No money for birthday gifts as NHS turns 75 – BBC News

  • By Lisa Summers
  • Scottish Health Correspondent


BBC producer Claire McAllister with partner John after the birth of baby Christopher

The BBC Scotland office in Edinburgh has been very grateful to the NHS in recent weeks.

My colleague, political editor Glenn Campbell, recently disappeared in action – spending a week in the hospital after an incident with a serious hole in his bicycle.

It involved paramedics, A&E and the trauma team, but luckily he’s on the mend.

At about the same time, our wellness producer, Claire McAllister, found herself very dependent on the rather complicated end of her pregnancy.

Again the staff were amazing and provided adorable bundles of preemie joy – and mum and baby were fine.

It got me thinking, what was that experience like 75 years ago when the NHS was born?

And I wonder what the future NHS will be like, for babies born in 2023.

Clearly the health service is still doing a tremendous job in increasingly difficult circumstances.

But Covid and its aftermath really tested a system that had struggled for years – and the warnings from experts about the future are bleak.

The two biggest challenges are how to pay for the soaring bills, and how to find enough people with the right skills to meet demand?

Big bills to pay

Earlier this year, BBC Scotland conducted a poll to find out your views on healthcare. Most of the people who answered said they hoped the NHS would remain free in times of need in 10 years’ time and believed the highest earners should be the ones paying for it.

In Scotland, this year’s health and social care budget is £19 billion. That’s far more than is spent on education, the justice system and transport combined – but it’s still not enough.

Already, taxpayers making more than £43,662 are paying an extra penny in pounds, with the money going directly to the NHS, raising £129m in Scotland.

But to put it into context, the cost of this year’s raise given to nurses, paramedics and other health workers is more than £500 million.

Major advances in medicine and technology in the last 75 years have meant that many people can be cured of disease or live comfortably with quite complex medical conditions.

It’s cause for celebration but at the same time, board health budgets can’t always be expanded to offer the most expensive drugs or invest in new buildings or equipment.

NHS demand is much greater now than when the service was built.

Despite some of the world’s leading public health policies, Scotland remains a deeply unhealthy country.

A third of adults are now obese, and a quarter are drinking at dangerous or dangerous levels.

About one fifth of the population lives in poverty.

More and more of these people will need help with a combination of complex illnesses, including heart disease or cancer, in the years to come.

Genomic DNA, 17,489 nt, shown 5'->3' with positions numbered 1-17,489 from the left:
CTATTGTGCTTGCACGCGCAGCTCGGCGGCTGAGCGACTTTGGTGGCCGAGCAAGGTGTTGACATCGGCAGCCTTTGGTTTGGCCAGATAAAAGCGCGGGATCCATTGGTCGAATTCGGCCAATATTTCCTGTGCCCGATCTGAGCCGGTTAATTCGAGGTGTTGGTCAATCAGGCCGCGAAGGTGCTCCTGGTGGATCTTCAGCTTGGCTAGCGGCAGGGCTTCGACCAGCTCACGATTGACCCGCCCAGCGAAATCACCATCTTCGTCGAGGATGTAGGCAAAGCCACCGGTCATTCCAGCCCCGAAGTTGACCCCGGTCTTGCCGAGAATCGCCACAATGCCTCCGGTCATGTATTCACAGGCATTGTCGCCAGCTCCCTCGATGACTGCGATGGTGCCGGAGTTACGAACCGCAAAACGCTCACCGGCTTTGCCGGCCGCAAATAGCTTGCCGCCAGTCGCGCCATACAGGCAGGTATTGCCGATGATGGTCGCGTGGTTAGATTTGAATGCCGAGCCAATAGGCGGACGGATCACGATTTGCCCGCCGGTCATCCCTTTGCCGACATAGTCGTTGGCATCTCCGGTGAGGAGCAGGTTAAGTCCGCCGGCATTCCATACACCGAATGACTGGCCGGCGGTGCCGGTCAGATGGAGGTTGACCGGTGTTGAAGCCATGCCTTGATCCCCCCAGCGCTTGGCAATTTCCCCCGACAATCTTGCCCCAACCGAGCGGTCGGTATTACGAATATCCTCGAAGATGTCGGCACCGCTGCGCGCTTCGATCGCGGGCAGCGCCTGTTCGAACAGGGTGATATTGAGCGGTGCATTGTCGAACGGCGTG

Recruitment puzzle


BBC Politics Editor Glenn Campbell has been in hospital for a week after a serious hole in his bicycle

Labor is the second fundamental problem facing the NHS in Scotland.

Scotland’s retired population is expected to increase by 35% by 2043, but over the same time period the working age population is expected to decline by 3% and the number of children decreased by 22%.

There are already significant levels of NHS vacancies and a critical shortage of social carers.

I was shown a presentation slide the other day suggesting three out of every 20 primary school children in Scotland should choose a career in the NHS, just to keep up with the current demand.

Attracting NHS workers from overseas is one option – but at the same time many local doctors are seeking more rewarding opportunities abroad as the health service struggles to retain existing staff.

Meanwhile, thousands languish on record waiting lists, wondering if the NHS is really providing the safety net it promises, from cradle to grave.

It’s really hard to see how policy makers can sustain the kind of service we’re used to.

And while the majority of people in our BBC poll wanted the NHS to remain free when used, 43% said they would likely pay for private care if they had to wait a long time.

In the past year nearly 10% have done so.

But First Minister Humza Yousaf has made it clear he does not want two-tier healthcare and must stick to his basic principles.

This is a problem facing the whole of England, but many professional bodies and unions have criticized the Scottish government for promising more than it can realistically achieve.

And the spending watchdog says the government needs to be honest with the public about what its priorities are, and what the NHS can afford.

So there are a lot of difficult and potentially unpopular decisions to make.

Do you increase taxes, cut other public spending, or even charge people for an element of maintenance?

If not, the reality is reducing some of the services the NHS provides.

It’s a big birthday for the NHS but celebrations are likely to be muted – while the hard work continues.

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